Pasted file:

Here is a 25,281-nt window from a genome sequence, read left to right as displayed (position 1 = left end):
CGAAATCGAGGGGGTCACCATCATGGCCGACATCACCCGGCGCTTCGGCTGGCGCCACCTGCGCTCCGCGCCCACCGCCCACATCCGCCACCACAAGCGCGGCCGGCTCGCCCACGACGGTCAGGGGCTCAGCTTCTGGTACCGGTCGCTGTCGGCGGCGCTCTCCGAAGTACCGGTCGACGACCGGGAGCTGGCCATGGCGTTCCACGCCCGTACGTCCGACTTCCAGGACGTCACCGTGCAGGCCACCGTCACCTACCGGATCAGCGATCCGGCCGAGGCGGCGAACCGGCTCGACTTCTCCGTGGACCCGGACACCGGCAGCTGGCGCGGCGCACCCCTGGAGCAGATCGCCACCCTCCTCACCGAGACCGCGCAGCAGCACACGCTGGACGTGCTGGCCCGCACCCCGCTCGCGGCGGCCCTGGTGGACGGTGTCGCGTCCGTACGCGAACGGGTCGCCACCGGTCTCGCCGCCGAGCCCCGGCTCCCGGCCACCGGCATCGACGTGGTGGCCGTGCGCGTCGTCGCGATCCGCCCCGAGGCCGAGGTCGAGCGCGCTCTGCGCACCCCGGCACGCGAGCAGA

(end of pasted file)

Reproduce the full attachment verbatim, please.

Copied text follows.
Here is a 25,281-nt window from a genome sequence, read left to right as displayed (position 1 = left end):
CGAAATCGAGGGGGTCACCATCATGGCCGACATCACCCGGCGCTTCGGCTGGCGCCACCTGCGCTCCGCGCCCACCGCCCACATCCGCCACCACAAGCGCGGCCGGCTCGCCCACGACGGTCAGGGGCTCAGCTTCTGGTACCGGTCGCTGTCGGCGGCGCTCTCCGAAGTACCGGTCGACGACCGGGAGCTGGCCATGGCGTTCCACGCCCGTACGTCCGACTTCCAGGACGTCACCGTGCAGGCCACCGTCACCTACCGGATCAGCGATCCGGCCGAGGCGGCGAACCGGCTCGACTTCTCCGTGGACCCGGACACCGGCAGCTGGCGCGGCGCACCCCTGGAGCAGATCGCCACCCTCCTCACCGAGACCGCGCAGCAGCACACGCTGGACGTGCTGGCCCGCACCCCGCTCGCGGCGGCCCTGGTGGACGGTGTCGCGTCCGTACGCGAACGGGTCGCCACCGGTCTCGCCGCCGAGCCCCGGCTCCCGGCCACCGGCATCGACGTGGTGGCCGTGCGCGTCGTCGCGATCCGCCCCGAGGCCGAGGTCGAGCGCGCTCTGCGCACCCCGGCACGCGAGCAGA